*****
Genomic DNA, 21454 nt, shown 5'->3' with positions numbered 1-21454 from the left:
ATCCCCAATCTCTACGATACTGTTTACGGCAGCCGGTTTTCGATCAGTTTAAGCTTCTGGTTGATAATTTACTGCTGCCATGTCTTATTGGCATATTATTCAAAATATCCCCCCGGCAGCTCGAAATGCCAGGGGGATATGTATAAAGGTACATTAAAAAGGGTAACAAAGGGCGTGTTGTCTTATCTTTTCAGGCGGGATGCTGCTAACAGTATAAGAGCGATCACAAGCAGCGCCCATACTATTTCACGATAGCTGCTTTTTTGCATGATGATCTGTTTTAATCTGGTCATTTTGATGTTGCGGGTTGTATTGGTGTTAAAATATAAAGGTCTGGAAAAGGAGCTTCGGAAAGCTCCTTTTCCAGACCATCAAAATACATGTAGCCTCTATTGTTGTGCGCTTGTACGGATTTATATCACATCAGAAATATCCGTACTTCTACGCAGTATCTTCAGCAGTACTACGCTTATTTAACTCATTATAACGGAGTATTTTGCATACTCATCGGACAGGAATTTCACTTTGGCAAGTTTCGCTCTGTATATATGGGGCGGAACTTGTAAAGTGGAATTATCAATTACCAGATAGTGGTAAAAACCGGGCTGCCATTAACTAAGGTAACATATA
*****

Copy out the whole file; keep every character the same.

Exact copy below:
Genomic DNA, 21454 nt, shown 5'->3' with positions numbered 1-21454 from the left:
ATCCCCAATCTCTACGATACTGTTTACGGCAGCCGGTTTTCGATCAGTTTAAGCTTCTGGTTGATAATTTACTGCTGCCATGTCTTATTGGCATATTATTCAAAATATCCCCCCGGCAGCTCGAAATGCCAGGGGGATATGTATAAAGGTACATTAAAAAGGGTAACAAAGGGCGTGTTGTCTTATCTTTTCAGGCGGGATGCTGCTAACAGTATAAGAGCGATCACAAGCAGCGCCCATACTATTTCACGATAGCTGCTTTTTTGCATGATGATCTGTTTTAATCTGGTCATTTTGATGTTGCGGGTTGTATTGGTGTTAAAATATAAAGGTCTGGAAAAGGAGCTTCGGAAAGCTCCTTTTCCAGACCATCAAAATACATGTAGCCTCTATTGTTGTGCGCTTGTACGGATTTATATCACATCAGAAATATCCGTACTTCTACGCAGTATCTTCAGCAGTACTACGCTTATTTAACTCATTATAACGGAGTATTTTGCATACTCATCGGACAGGAATTTCACTTTGGCAAGTTTCGCTCTGTATATATGGGGCGGAACTTGTAAAGTGGAATTATCAATTACCAGATAGTGGTAAAAACCGGGCTGCCATTAACTAAGGTAACATATA